They expect us to ignore all the so-called “little things” and just let it go. What are the little things? Well, it’s an elastic definition that encompasses anything they don’t personally care about. Any widespread social issue can be broken down into smaller pieces which are then regarded as isolated incidents, each of them too trivial to bother with. Never mind the fact that all of these “little things” can be part of a big problem. We’re supposed to act like none of it ever means anything.

Or how about when we’re always required to act in such a way as to avoid aligning with any stereotypes people have? If you’re gay, you shouldn’t look too gay, or you’re just reinforcing the stereotype! If you’re a woman, you can’t be emotional, or you’re just confirming the stereotype! Apparently we have to be worried about this, but other people don’t. We’re expected to live up to a separate standard from everyone else, and we’re not allowed to do the things that they can do without running afoul of someone’s stereotypes. Why? Because we’re always going to be taken as representative of whatever group we’re a part of, and as a result, we always have to think about how our actions will reflect on that group.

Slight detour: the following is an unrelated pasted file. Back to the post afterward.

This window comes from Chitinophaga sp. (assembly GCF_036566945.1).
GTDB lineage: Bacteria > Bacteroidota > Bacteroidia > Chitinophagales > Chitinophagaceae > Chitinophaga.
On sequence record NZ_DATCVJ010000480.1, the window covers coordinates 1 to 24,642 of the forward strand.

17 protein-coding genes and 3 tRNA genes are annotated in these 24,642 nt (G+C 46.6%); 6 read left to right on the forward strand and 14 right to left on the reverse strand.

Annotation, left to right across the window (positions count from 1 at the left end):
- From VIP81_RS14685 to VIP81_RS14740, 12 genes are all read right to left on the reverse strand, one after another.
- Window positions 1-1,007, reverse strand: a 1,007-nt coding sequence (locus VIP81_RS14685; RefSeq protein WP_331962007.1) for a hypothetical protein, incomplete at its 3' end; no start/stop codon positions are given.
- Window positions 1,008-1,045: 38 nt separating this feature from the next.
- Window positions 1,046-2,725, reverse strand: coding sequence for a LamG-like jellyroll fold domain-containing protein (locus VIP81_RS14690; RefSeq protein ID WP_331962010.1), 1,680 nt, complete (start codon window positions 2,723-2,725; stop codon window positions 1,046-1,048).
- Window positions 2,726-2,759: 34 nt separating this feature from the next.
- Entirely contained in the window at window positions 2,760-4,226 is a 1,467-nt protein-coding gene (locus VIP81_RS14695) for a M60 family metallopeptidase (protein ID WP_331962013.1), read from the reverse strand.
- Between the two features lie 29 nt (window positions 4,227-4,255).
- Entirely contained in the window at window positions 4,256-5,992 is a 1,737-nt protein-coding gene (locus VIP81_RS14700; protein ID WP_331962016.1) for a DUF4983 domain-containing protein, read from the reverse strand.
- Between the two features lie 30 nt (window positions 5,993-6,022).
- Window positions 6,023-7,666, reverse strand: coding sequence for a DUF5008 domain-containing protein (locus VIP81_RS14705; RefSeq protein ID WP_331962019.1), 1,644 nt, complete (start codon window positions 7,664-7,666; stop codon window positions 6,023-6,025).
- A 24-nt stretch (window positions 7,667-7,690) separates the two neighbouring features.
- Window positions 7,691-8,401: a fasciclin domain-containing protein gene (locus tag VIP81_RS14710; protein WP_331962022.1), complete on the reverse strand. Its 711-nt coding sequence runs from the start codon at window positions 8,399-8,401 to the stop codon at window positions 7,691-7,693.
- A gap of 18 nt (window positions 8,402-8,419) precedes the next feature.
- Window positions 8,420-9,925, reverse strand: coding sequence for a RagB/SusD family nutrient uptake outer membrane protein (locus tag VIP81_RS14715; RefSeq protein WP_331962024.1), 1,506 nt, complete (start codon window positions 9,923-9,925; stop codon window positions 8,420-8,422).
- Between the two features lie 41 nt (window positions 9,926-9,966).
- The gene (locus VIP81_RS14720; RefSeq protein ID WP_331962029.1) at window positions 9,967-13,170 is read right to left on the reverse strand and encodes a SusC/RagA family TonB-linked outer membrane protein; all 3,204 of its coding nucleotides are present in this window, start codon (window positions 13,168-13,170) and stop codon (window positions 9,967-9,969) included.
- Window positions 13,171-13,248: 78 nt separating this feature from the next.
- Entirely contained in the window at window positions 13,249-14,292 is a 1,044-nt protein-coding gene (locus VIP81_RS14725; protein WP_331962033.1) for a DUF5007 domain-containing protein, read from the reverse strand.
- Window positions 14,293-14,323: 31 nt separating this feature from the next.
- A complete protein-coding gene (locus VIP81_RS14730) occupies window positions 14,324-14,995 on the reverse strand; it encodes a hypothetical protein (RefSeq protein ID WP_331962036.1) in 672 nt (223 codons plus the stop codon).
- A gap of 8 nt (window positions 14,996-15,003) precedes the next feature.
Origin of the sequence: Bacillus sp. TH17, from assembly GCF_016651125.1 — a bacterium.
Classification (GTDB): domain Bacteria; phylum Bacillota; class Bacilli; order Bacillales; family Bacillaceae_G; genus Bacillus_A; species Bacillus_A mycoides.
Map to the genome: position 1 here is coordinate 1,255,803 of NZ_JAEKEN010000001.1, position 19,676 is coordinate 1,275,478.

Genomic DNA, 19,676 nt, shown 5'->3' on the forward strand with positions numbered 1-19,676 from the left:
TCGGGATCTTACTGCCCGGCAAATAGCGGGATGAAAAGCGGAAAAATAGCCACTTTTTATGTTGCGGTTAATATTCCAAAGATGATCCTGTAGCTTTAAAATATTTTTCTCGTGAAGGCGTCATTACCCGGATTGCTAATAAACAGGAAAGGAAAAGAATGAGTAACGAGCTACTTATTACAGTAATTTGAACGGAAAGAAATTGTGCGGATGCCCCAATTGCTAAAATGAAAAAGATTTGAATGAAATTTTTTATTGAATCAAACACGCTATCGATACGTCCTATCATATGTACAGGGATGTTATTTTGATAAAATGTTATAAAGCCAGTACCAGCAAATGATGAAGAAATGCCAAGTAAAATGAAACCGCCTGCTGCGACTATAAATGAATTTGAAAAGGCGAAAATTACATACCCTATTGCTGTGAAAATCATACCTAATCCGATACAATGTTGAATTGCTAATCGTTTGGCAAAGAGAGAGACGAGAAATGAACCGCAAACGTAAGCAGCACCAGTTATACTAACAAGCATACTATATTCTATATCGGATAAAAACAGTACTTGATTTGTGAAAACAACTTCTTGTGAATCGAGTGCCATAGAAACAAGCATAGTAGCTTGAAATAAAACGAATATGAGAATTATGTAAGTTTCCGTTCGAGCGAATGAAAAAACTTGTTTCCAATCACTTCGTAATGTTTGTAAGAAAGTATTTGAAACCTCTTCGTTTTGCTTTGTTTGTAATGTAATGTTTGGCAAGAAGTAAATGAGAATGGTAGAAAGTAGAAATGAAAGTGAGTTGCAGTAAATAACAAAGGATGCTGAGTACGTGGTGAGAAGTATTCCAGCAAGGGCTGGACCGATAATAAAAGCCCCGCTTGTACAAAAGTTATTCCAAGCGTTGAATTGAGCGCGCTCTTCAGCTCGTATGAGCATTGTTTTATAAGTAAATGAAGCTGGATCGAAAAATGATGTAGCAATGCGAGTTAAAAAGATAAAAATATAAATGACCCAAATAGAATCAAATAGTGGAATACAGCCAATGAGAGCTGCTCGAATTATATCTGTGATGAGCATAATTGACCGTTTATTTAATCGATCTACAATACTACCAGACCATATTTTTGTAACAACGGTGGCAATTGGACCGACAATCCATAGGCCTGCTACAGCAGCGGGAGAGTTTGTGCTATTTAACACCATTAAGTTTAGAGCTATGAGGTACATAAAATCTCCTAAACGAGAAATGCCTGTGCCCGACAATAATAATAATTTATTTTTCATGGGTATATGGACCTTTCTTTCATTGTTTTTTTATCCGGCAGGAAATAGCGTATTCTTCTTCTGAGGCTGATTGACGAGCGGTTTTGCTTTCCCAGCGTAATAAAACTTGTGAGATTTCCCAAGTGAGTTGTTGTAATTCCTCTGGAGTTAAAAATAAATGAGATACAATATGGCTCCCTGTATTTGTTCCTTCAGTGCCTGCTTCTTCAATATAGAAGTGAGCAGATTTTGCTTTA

Other people never need to concern themselves with this, but we’re the ones who will come to mind when they think about gay people, or atheists, or women – so we always have to be on our best behavior! It turns our lives into a constant campaign of public relations and image management that pervades every aspect of our existence. And as long as people see us in this way, even our own group will tell us, “You’re making us look bad!” As if we’re the ones who are responsible for people’s faulty generalizations.

But what’s really hurtful is when we’re expected to accommodate people’s prejudice against us, as if this is somehow understandable. People try to justify this by telling us “Well, that’s just how it is”, like their own lack of concern is meant to explain why nothing can be done about it. It’s easy to say that when you’re not the one who has to live with it.